The majority of the food we eat today is very different than the food we ate several decades ago and vastly different than the food consumed a couple of hundred years ago, before the industrial revolution.
As our food industry grew and more products became available, we have had to distinguish or redefine food items. For example, food that people grow or raise to be consumed, like organic vegetables or grass-fed beef, we now call “whole food,” whereas in the not-so-distant past this would just have been called “food.”
Today, we have minimally processed foods (shelled nuts, bagged salad, or ground coffee beans), moderately processed foods (salad dressing, tomato sauces, and cake mixes), and highly-processed foods (frozen pizza, ice cream, and soft drinks/soda).
Since the majority of Americans consume foods purchased from a store rather than growing and raising our food, the question is, what type of food should we be purchasing and eating to support proper growth, development, maintenance, and physiological function of the body so that we stay healthy throughout life?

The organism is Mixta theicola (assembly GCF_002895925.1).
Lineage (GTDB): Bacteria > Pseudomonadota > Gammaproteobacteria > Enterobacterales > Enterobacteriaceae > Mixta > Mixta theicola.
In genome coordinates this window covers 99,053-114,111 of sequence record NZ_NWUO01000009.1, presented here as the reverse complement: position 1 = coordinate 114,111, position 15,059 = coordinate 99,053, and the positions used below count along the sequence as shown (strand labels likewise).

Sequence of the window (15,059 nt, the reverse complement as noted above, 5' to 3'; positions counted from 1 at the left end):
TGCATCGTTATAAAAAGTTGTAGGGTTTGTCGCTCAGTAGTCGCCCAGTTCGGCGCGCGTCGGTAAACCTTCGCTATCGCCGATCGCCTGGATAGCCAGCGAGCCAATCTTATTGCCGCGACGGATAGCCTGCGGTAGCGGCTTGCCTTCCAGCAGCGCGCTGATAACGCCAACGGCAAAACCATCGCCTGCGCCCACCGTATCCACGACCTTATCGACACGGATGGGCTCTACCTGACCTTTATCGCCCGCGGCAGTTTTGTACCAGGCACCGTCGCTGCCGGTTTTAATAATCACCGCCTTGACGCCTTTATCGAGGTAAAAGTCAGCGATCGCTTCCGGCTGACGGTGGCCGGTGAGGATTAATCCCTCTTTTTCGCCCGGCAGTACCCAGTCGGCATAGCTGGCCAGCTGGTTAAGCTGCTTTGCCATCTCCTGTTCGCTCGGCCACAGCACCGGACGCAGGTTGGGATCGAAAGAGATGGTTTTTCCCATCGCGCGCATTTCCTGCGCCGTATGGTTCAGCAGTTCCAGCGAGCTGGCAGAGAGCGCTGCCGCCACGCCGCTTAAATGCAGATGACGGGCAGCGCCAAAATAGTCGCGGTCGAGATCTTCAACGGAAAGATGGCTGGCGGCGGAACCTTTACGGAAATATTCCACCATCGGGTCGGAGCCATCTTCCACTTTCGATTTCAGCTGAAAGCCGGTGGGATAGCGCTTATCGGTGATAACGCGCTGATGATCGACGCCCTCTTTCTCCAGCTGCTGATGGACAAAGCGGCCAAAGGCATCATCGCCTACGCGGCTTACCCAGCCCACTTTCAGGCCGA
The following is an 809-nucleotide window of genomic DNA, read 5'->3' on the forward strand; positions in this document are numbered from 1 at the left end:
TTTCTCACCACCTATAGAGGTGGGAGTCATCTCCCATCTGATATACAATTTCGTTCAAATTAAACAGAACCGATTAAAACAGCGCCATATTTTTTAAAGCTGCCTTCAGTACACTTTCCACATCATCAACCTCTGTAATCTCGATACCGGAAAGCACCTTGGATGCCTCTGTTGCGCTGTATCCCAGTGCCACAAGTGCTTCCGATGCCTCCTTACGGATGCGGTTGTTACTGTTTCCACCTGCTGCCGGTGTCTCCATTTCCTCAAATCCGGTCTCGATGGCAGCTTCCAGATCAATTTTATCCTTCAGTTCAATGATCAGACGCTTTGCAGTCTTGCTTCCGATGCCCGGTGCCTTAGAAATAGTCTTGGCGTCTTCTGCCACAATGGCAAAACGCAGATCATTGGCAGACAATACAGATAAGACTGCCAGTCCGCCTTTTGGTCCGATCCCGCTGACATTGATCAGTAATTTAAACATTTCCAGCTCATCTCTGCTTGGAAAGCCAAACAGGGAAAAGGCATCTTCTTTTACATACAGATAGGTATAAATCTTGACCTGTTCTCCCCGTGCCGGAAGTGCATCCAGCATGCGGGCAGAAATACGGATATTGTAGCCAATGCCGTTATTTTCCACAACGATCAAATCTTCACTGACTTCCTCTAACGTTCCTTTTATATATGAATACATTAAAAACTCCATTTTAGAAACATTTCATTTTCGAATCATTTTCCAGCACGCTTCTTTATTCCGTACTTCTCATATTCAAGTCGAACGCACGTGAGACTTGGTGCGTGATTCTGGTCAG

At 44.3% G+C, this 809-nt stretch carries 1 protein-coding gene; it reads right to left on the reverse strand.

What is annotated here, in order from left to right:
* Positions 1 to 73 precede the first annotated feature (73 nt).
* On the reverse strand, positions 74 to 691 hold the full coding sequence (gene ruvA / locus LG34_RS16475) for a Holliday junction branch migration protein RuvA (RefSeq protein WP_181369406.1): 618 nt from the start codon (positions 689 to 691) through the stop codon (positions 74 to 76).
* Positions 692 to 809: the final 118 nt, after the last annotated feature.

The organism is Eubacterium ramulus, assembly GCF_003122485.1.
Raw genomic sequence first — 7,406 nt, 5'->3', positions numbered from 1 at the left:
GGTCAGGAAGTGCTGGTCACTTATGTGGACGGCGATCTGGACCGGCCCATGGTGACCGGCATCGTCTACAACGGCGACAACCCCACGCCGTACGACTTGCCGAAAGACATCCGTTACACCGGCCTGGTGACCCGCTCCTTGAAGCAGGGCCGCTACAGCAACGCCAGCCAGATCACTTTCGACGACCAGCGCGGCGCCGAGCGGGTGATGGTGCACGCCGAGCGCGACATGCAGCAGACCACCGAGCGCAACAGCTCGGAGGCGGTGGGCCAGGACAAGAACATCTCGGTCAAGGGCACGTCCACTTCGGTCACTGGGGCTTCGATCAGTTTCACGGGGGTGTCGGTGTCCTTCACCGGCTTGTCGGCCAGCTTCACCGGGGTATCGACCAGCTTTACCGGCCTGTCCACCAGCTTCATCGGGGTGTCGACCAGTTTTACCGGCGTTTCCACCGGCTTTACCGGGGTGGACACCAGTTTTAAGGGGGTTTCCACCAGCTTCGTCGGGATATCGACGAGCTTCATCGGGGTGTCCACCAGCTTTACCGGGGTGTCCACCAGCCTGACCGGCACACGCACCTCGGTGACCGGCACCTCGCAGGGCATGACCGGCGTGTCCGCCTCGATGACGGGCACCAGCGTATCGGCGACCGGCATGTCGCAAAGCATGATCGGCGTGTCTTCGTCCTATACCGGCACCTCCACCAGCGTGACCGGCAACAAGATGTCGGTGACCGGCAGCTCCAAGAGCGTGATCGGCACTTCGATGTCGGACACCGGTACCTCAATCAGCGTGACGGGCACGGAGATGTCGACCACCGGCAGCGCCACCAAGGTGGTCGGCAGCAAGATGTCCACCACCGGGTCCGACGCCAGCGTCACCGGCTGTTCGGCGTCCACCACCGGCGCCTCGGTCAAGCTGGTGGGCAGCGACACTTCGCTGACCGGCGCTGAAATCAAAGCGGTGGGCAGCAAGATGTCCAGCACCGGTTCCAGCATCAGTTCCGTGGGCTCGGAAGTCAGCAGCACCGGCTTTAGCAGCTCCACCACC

Let’s take a look at what current research says about the type of food we eat today.
Whole food is natural, organic food like vegetables, fruits, whole grains, and legumes, which have not been refined and do not contain artificial additives or preservatives.
Most countries, including America, have dietary guidelines that recommend consuming whole foods, such as fruit and vegetables, every day. Most people know that eating fruits and vegetables are good for us, but do we know why?